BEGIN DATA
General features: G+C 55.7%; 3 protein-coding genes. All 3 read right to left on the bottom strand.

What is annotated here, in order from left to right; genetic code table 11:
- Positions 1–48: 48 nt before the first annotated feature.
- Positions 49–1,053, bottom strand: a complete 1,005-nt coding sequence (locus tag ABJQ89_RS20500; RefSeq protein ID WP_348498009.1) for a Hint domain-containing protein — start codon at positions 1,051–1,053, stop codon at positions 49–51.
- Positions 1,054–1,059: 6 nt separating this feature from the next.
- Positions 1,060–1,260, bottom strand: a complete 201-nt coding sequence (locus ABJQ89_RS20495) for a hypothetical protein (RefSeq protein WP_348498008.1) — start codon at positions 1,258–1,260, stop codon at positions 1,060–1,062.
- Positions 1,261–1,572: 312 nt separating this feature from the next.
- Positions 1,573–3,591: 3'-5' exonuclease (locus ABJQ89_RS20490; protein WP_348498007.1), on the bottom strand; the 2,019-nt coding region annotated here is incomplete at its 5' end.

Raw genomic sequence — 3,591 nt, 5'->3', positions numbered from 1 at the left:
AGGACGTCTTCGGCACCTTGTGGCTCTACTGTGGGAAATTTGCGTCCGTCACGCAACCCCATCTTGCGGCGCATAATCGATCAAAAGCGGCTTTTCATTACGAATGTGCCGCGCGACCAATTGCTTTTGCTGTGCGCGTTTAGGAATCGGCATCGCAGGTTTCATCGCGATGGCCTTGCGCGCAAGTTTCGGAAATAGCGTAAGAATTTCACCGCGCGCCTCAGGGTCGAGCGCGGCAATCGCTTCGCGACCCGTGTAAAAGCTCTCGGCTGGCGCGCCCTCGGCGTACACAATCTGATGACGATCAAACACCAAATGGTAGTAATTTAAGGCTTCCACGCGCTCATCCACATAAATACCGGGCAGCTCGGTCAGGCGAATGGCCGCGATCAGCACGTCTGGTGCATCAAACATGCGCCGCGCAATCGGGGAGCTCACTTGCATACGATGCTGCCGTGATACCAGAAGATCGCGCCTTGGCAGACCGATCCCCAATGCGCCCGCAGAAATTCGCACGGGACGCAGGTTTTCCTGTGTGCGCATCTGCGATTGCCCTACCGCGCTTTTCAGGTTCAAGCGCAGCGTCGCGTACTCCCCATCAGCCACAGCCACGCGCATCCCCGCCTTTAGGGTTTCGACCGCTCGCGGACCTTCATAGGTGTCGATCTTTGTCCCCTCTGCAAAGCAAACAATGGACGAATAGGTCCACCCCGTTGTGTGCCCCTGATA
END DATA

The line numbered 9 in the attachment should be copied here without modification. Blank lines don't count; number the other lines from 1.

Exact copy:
Raw genomic sequence — 3,591 nt, 5'->3', positions numbered from 1 at the left: